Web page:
FCC Net Neutrality Flap: Fast Lanes Don't Scare Me - InformationWeek

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FCC Net Neutrality Flap: Fast Lanes Don't Scare Me
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RobPreston
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RobPreston,
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5/21/2014 | 1:10:30 PM
Re: Postal Service
Come on, stevew98. You question my critical thinking? I can't even follow your argument. You "wonder why they are fighting so hard to keep the regulation in a state of allowing them to do so"? What does that even mean? The network operators want more freedom to create fast lanes because they want to make money from them. Plain and simple. No one is being duped here. It's quite transparent. Regulation of those operators still exists. The FCC, which was the overseer of net neutrality, has said it will ensure that baseline service is preserved. If carriers look to slow down the traffic of certain content providers or competitors, the FCC is sill there to make sure that doesn't happen. Should it happen anyway under the FCC's watch, there's the hue and cry of the public to also keep the carriers in check. No one is saying the operators can do as they please.
Charlie Babcock
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Charlie Babcock,
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5/20/2014 | 7:42:55 PM
We have the tools...
We have independent Internet monitoring services with different areas of focus. Compuware and Cedexis are capable of measuring ongoing performance of particular sites; AppNeta can measure performance of individual Internet network segments. AppDynamics and New Relic can measure specific app performance over the Web. With such tools, the FCC should be able to monitor that there's no deterioration of general traffic lanes as fast lanes get implemented.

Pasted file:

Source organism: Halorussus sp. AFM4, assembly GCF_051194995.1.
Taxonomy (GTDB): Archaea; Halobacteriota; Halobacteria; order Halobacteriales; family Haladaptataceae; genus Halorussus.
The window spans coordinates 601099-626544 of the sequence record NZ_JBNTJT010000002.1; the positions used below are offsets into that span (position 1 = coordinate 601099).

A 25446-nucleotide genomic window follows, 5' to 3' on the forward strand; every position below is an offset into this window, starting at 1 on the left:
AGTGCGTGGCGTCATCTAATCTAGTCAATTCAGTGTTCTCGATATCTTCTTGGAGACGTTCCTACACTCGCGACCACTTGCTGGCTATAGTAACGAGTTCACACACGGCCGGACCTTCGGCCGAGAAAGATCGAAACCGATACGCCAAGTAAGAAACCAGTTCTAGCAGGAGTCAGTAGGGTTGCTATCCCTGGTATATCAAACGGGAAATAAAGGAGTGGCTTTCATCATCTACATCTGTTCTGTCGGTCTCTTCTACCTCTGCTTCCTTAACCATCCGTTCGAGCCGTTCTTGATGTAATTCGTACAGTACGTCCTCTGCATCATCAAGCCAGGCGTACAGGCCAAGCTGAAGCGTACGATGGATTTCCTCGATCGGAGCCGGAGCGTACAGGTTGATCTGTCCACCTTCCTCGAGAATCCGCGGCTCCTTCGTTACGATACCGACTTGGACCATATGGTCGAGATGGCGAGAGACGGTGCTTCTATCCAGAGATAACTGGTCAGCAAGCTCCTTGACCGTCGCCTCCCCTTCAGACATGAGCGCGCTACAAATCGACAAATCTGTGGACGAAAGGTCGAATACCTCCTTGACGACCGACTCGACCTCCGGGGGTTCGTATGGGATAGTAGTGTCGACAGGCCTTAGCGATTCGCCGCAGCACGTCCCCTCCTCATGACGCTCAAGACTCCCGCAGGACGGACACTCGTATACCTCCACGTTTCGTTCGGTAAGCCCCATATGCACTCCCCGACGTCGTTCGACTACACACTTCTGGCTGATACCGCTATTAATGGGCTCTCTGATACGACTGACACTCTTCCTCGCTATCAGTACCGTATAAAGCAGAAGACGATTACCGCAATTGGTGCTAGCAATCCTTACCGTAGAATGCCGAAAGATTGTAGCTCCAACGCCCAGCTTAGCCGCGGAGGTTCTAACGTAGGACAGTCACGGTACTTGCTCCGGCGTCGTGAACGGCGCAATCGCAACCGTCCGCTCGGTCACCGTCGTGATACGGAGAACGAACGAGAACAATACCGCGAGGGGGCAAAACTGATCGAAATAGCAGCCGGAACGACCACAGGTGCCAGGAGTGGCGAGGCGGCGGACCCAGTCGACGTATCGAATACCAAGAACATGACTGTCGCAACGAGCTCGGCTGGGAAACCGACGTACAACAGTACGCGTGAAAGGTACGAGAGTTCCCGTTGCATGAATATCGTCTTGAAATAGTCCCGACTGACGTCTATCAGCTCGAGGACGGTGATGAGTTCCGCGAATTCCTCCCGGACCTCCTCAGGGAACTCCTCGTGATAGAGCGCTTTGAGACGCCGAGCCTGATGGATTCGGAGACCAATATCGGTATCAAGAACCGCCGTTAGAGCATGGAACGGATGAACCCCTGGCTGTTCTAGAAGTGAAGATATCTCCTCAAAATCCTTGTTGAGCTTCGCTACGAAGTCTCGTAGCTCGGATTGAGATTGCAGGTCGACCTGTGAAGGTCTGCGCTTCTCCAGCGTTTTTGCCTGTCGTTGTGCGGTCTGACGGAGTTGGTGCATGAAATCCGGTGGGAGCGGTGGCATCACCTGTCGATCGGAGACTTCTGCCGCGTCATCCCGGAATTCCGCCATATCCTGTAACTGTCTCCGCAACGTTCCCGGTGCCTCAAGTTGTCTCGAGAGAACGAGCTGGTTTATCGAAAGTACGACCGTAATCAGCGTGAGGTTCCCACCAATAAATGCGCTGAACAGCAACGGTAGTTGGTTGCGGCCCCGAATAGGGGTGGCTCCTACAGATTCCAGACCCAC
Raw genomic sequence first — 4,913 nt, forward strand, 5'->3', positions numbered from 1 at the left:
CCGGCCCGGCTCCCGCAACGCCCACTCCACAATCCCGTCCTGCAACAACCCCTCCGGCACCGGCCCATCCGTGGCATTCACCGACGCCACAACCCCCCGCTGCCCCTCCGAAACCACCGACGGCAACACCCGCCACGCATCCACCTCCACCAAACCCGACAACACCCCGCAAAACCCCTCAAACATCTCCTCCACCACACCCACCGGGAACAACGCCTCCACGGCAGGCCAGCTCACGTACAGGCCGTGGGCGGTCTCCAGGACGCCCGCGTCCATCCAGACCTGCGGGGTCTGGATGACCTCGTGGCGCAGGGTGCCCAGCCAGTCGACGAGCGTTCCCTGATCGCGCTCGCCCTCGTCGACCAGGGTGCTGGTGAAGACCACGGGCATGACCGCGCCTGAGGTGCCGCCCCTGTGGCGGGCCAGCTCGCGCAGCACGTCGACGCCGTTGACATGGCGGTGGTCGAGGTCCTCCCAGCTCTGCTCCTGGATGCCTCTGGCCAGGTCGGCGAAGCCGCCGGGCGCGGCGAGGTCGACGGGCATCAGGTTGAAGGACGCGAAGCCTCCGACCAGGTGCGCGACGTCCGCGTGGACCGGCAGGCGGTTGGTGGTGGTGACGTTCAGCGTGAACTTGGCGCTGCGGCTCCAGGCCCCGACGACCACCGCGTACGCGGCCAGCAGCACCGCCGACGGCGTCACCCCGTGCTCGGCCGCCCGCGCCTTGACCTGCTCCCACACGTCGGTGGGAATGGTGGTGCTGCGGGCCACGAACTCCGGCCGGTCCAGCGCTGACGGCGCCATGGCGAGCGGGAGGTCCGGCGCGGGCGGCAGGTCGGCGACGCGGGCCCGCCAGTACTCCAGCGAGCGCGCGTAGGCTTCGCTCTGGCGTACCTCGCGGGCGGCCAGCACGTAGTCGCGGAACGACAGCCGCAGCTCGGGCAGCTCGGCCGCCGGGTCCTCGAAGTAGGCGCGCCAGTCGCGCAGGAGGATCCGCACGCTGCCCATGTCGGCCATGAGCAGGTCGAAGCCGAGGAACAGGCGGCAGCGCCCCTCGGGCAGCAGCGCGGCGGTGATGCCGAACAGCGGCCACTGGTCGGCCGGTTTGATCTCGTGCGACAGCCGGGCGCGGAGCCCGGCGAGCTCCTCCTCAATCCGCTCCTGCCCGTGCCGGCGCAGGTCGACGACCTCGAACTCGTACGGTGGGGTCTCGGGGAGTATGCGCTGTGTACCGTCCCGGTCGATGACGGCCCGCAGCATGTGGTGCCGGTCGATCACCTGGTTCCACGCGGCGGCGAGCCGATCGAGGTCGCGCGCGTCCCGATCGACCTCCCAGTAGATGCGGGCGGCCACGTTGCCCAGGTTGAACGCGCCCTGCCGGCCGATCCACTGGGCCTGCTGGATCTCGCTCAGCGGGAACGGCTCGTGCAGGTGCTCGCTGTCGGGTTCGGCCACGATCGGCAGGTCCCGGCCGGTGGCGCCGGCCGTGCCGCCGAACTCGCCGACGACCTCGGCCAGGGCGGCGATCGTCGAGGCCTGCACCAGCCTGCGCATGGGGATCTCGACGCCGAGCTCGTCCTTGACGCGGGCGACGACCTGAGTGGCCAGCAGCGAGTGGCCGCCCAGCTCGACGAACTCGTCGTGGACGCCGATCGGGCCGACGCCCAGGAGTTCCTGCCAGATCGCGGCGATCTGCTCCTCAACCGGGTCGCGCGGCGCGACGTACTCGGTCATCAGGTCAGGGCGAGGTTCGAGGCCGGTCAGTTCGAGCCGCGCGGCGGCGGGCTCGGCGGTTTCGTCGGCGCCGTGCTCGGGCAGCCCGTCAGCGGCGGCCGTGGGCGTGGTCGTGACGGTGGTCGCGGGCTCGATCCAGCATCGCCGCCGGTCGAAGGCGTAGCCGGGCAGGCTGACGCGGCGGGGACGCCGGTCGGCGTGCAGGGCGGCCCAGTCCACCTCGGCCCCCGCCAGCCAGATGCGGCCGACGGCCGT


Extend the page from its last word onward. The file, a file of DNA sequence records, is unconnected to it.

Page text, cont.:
RobPreston
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RobPreston,
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5/20/2014 | 9:24:27 AM
Re: Postal Service
The content providers aren't the customers of the network operators unless they choose to be. No one is forcing the content providers to pay up. And not all the network operators even want to get into the paid prioritization business. The CEO of Comcast has said he's not interested, because, he says, setting up these arrangements would be too complicated. 
Thomas Claburn
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Thomas Claburn,
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5/19/2014 | 7:27:02 PM
Re: Postal Service
My worry about antitrust law is that it only considers consumer harm. If telecom giant X owns video company Y and then decides to charge competing video company Z twice as much as it charges its own subsidiary, that may not trigger antitrust intervention.
Lorna Garey
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Lorna Garey,
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5/19/2014 | 3:25:46 PM
Encourage munis
I'd be more comfortable with allowing pay for priority if the FCC also made it easier for municipalities to stand up services -- and lo and behold, that seems to be happening: http://arstechnica.com/business/2014/04/state-laws-that-ban-municipal-internet-will-be-invalidated-fcc-chair-says/

"In a footnote, Silberman wrote that "[a]n example of a paradigmatic barrier to infrastructure investment would be state laws that prohibit municipalities from creating their own broadband infrastructure to compete against private companies."

 The Internet is infrastructure. Let's treat it as such. 
RobPreston
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RobPreston,
User Rank: Author
5/19/2014 | 3:13:23 PM
Re: Postal Service
That's a good point, but Netflix doesn't have to pay more -- it can stay with the standard baseline service. Under the most recent FCC regs, the carriers must provide the same level of baseline service as they have been--the FCC has said it won't abide a degradation of service. If we don't trust the FCC to enforce that stipulation, why would we trust the FCC to enforce net neutrality?


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